Bruins will never inspire if they don’t aspire to it
There was no cloak of depression blanketing the UCLA campus Monday, no angry outburst from the football coach. And that’s the problem.
Two days after the Bruins let a potential season-making victory at Notre Dame escape from their grasp, students passed out fliers on Bruin Walk, tossed a Frisbee on the lawn and discussed upcoming tests, while Karl Dorrell told a roomful of reporters that things are getting better.
“We know that we’re close,” Dorrell said.
Not really. Saturday’s 20-17 loss to Notre Dame showed just how far away UCLA is from being thought of as an elite team.
First the stakes. Remember last year, when USC appeared to be doomed in South Bend? It felt as if a three-year run was about to be toppled and the world as we knew it was about to end. Then the Trojans found a way to win.
For UCLA, beating Notre Dame in and of itself would not have been enough to make this a great season. A BCS bowl game and a Pacific 10 Conference championship were already Cubs-win-World-Series improbable after losses to Washington and Oregon. Then the Bruins found a way to lose to the Irish, despite holding a four-point lead and the ball in the final two minutes.
For a team with great aspirations, this would have been a breaking point. Dorrell would have snapped.
He gave a hint of heading that way Monday when he said, “Everything was about what we thought it was” -- shades of Arizona Cardinals Coach Dennis Green’s “The Bears were who we thought they were” meltdown last week. But Dorrell kept his composure and even said, “I’m not going to throw the microphone.”
No, it wouldn’t be in character. But something needs to change.
People suggested a victory over 10th-ranked Notre Dame would have been a defining moment for Dorrell’s program. In reality, the defeat is even more indicative of where it’s been and where it stands.
Under Dorrell the Bruins are 3-10 against top-25 opponents, 1-6 vs. opponents in the top 10. And you have to wonder whether the coaching staff will enable the team to take the next step.
The coaches did a good job of preparing their players for this big game, getting them mentally and emotionally ready for the challenge of playing in Notre Dame Stadium. But after the kids did everything that could be asked of them, the coaches didn’t give them the chance to finish the job.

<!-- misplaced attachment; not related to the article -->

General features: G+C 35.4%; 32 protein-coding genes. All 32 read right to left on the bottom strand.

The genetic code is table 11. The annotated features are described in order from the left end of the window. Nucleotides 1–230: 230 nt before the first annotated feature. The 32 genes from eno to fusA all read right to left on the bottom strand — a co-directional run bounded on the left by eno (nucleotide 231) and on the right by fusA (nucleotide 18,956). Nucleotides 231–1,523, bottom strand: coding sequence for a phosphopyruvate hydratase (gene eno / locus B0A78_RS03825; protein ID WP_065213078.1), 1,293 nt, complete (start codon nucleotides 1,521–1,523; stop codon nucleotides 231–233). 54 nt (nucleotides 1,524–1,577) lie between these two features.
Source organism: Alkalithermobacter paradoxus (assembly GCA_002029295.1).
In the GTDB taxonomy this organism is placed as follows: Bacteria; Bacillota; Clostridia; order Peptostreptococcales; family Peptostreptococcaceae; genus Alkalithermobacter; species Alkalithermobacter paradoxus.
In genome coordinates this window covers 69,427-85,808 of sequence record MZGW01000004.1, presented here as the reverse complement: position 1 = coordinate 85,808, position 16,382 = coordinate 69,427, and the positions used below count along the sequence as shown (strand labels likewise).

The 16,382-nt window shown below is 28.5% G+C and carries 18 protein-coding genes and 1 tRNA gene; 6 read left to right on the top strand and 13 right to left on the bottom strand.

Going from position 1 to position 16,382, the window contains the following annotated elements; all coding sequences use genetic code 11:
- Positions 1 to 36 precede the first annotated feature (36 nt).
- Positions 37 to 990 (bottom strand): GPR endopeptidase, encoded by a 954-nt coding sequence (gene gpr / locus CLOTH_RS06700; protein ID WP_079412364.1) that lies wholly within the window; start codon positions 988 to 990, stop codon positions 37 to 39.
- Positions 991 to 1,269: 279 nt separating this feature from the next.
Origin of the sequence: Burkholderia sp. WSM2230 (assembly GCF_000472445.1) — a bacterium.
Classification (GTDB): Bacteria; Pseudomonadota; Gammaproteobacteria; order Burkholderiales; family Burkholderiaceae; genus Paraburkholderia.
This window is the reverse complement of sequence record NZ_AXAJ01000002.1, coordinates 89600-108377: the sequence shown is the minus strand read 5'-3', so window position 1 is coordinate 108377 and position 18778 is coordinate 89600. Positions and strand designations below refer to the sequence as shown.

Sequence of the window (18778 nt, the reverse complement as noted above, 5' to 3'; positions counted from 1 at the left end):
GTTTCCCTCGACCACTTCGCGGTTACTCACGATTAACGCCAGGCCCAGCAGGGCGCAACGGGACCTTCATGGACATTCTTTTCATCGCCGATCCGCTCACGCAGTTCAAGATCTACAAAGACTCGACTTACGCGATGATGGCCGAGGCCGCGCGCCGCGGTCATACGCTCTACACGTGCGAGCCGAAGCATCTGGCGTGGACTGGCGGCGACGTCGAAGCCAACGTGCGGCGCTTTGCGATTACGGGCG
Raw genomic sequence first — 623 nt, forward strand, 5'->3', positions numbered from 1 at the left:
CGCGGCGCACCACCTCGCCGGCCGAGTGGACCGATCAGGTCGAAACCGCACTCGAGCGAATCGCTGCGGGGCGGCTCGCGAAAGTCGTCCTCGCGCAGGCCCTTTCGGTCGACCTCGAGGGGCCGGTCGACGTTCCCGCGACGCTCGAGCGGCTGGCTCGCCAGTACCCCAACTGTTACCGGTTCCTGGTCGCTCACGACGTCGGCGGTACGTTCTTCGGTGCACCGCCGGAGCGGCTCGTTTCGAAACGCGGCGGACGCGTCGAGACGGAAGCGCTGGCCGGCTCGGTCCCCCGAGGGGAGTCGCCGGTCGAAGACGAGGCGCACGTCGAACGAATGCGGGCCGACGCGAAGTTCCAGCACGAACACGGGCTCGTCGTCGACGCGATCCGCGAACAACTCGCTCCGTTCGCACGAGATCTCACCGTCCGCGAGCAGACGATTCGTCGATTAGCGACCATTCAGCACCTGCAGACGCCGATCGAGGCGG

Sloppy game management, including tardiness in getting plays called, forced UCLA to use its final timeout with nine minutes left in the fourth quarter. That came into play later, when the Bruins tried to milk the clock with a four-point lead. On third down the Bruins looked disorganized, but had to hurry the snap before the play clock expired because they had no way to stop it. Quarterback Patrick Cowan wound up dumping the ball to Marcus Everett for a two-yard gain, four yards shy of a first down.
The Bruins’ defense gave UCLA a second chance by stopping Notre Dame’s Brady Quinn short on a fourth-down quarterback sneak. That’s when the coaches really gagged, calling three consecutive running plays despite a Notre Dame defense that was bunched at the line of scrimmage as if the players never broke the huddle.
The Bruins didn’t have a chance. Chris Markey ran for no gain, a three-yard gain, and a loss of two.
Monday, Dorrell said he had no regrets about the approach, only about the results.
“I wish I would have called plays that worked,” Dorrell said. “We had opportunities to make it work, and we didn’t execute it right. That’s coaches and players. We didn’t put our guys and coaches in the best position.”
There were valid arguments for running: avoiding turnovers, avoiding clock-stopping incomplete passes and forcing Notre Dame to use its timeouts.
But this statement by Dorrell made no sense: “Also in our thought process was we wanted to go right at ‘em. We wanted to go out and test what we had at that given time.”
Going right at ‘em hadn’t worked all day; the Bruins had already failed that test. Not including that three-and-out drive, UCLA averaged one yard per rush in the game. By contrast, the Bruins averaged 6.8 yards per pass attempt, and 13.6 yards per completion. Nine of UCLA’s 12 first downs came on passing plays. It was pretty clear: if they wanted a first down that would almost assure a victory, they had to pass.
Even after punting into the end zone for a touchback, the Bruins had the odds on their side. Notre Dame had to go 80 yards with no timeouts in just over a minute.
But once again the Bruins didn’t go with what worked, sticking with a standard four-man rush instead of the blitzes that were so effective earlier. I’ve had trips to the DMV that took less time than Quinn had in the pocket on that last drive, allowing him to pick apart the defense with three passes for the winning score.
To UCLA’s credit, no one pointed fingers. Safety Dennis Keyes said Jeff Samardzija’s winning touchdown reception and run was his fault. Center Robert Chai said it was the offensive line’s fault for not clearing holes on the previous possession.
“You can’t really blame the [coaching] staff for anything, because there’s plays offensively and defensively that we should have made,” defensive end Bruce Davis said. “They called a good game. The players have just got to execute.”
The players did execute for 59 minutes. They did what they were told. But when it mattered most, they weren’t told the right things.
Dorrell didn’t pass off any critical decisions on his coordinators. That’s why three words he said Monday carried the most weight: “Ultimately, it’s me.”
J.A. Adande can be reached at firstname.lastname@example.org. To read more by Adande go to latimes.com/adandeblog.